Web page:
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You probably don’t pay it much thought, but the way you set up your bike can have major implications on your sex life. Learn how to position your bike and tweak your training to avoid damaging your health.

Cycling is a fantastic way of keeping fit and active, burning calories and having fun in the great outdoors. Chances are you’ve got your bike set up so that it’s fairly comfortable – a cushioned saddle to protect your butt, handlebars about the right height so that you don’t have to stretch too far forward, and the pedals positioned so your legs move through a full range of motion.


Sure, it probably feels pretty comfortable.

But what if this position was doing you harm and damaging your sex life?

A recent study showed that women cyclists who had their handlebars set to a relatively low position had far higher vibratory thresholds in the anterior vagina than those who adopted a higher hand position on the bike. This low handlebar position also correlated with greater pressure in the perineum.

The study was carried out at Yale University and published in the Journal of Sexual Medicine. While it was conducted using competitive female cyclist, all of whom spent many hours riding, and had been competing for years, it still showed some important findings. It may be the case that you only go for the odd ride once or twice a week, or hop on the stationary bike or attend a spinning class at the gym, but you should still take heed of these warnings.

The main issue with both the increased vibratory thresholds and the perennial pressure is that both affect the strength and control of your pelvic floor muscles. These muscles run from the base of your pubis through to your lower back and are vital for controlling your bladder movements.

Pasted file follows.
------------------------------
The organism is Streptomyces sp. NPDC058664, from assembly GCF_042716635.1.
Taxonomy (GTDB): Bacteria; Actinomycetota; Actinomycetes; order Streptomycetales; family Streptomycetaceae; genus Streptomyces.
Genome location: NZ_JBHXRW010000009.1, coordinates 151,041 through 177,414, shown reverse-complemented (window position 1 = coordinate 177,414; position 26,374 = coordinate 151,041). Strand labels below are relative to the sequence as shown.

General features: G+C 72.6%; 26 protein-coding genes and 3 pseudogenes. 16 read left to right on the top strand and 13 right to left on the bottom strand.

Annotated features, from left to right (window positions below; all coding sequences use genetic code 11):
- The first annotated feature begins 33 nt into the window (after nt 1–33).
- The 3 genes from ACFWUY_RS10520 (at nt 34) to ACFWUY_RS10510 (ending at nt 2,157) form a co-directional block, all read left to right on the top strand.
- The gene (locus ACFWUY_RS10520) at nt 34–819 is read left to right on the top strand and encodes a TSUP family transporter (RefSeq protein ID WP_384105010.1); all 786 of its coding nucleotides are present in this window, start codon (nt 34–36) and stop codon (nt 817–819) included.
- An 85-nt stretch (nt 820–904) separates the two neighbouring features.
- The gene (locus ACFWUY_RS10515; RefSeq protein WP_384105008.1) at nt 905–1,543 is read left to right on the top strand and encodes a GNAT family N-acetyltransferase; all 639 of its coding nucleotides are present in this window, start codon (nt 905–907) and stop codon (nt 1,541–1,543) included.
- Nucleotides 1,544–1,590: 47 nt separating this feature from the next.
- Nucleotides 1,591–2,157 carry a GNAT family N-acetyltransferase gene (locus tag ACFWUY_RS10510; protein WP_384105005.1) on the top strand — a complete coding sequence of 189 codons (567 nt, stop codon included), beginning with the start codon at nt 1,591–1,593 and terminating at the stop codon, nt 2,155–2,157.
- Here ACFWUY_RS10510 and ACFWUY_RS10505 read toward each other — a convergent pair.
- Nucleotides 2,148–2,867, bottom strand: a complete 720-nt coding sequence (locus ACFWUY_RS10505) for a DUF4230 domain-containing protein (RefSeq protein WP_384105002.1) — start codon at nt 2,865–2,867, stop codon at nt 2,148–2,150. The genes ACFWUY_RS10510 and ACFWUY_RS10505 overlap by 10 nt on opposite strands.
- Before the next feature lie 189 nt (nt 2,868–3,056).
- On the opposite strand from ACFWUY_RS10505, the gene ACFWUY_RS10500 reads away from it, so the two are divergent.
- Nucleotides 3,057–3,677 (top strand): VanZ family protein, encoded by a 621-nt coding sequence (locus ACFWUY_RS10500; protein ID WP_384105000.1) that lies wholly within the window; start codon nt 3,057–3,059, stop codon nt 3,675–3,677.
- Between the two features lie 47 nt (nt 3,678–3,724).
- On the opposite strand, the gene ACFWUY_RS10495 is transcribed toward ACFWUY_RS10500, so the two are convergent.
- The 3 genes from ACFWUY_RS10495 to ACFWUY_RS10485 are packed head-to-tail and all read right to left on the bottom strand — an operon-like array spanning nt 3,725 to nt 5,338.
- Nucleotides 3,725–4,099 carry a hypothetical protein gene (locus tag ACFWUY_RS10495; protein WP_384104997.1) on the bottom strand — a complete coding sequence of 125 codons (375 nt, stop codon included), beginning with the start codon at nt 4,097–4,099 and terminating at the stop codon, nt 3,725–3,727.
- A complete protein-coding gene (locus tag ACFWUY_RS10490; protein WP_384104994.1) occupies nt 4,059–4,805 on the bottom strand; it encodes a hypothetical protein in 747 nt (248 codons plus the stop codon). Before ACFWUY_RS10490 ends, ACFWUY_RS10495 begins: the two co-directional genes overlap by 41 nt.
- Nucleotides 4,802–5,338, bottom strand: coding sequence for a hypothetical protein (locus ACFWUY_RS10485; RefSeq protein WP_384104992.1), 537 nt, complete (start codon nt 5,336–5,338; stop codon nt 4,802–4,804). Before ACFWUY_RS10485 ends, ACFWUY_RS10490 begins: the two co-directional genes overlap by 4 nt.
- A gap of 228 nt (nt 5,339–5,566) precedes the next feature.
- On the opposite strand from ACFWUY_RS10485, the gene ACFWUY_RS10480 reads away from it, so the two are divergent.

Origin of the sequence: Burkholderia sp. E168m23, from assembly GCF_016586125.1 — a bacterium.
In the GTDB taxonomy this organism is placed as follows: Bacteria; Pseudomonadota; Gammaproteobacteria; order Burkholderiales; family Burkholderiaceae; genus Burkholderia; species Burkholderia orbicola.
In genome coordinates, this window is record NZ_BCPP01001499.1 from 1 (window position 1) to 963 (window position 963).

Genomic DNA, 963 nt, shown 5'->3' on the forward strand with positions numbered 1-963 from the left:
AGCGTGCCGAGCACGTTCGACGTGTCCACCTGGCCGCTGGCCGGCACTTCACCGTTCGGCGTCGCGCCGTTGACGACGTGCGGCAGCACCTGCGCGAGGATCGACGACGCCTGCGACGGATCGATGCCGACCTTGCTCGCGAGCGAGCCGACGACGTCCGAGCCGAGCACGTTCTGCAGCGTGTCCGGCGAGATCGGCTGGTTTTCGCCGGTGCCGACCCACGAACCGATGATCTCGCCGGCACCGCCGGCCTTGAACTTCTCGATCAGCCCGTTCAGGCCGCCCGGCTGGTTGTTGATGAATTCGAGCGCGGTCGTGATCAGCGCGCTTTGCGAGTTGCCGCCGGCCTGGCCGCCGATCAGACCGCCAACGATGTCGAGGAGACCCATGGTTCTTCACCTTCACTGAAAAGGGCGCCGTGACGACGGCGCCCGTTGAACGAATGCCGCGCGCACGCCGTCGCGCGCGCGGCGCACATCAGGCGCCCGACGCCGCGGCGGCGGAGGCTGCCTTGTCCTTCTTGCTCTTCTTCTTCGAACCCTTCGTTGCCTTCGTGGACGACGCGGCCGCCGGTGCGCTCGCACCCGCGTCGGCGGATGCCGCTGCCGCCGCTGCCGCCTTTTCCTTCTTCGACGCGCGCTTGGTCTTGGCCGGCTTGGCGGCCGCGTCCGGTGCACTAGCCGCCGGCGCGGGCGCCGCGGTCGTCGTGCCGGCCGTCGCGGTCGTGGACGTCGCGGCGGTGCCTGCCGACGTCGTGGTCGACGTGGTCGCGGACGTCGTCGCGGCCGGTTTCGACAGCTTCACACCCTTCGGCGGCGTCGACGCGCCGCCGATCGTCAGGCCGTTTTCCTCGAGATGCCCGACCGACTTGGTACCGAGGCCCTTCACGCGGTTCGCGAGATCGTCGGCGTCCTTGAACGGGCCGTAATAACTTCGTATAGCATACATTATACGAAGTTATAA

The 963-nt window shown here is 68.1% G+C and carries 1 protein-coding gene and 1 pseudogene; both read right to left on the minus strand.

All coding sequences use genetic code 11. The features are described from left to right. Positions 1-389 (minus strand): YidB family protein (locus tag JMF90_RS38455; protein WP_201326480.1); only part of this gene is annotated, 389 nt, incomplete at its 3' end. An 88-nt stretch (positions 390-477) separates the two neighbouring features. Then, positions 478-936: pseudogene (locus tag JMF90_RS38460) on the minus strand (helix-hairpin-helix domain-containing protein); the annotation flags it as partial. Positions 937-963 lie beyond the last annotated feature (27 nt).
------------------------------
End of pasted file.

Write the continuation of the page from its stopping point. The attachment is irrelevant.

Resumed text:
The study showed that when riding with lower handlebars, female riders had to lean further forward on the saddle, which decreased the internal angle of their hips, and put far greater pressure on the pelvic floor.

The other method of testing was vibration sensation. Riders with the low handlebars had a greater vibratory threshold, which showed decreases sensation in the vaginal area.

This results in a dilemma. Clearly, when riding a bike, particularly in competition and at high level, you want to do everything to maximize performance. This makes your positioning on the bike absolutely vital. A low position with forward lean reduces wide resistance and makes you faster.

By leaning forward, you reduce your body size, which means the wind hits less of your body, and doesn’t slow you down, so you ride quicker. You only have to watch riders at the Tour de France or in the Olympics to see that most competitors adopt a low position, leaning right into the handlebars to reduce wind resistance and optimize performance.

However, this recent study clearly demonstrates that this position may be detrimental to women’s sexual health.

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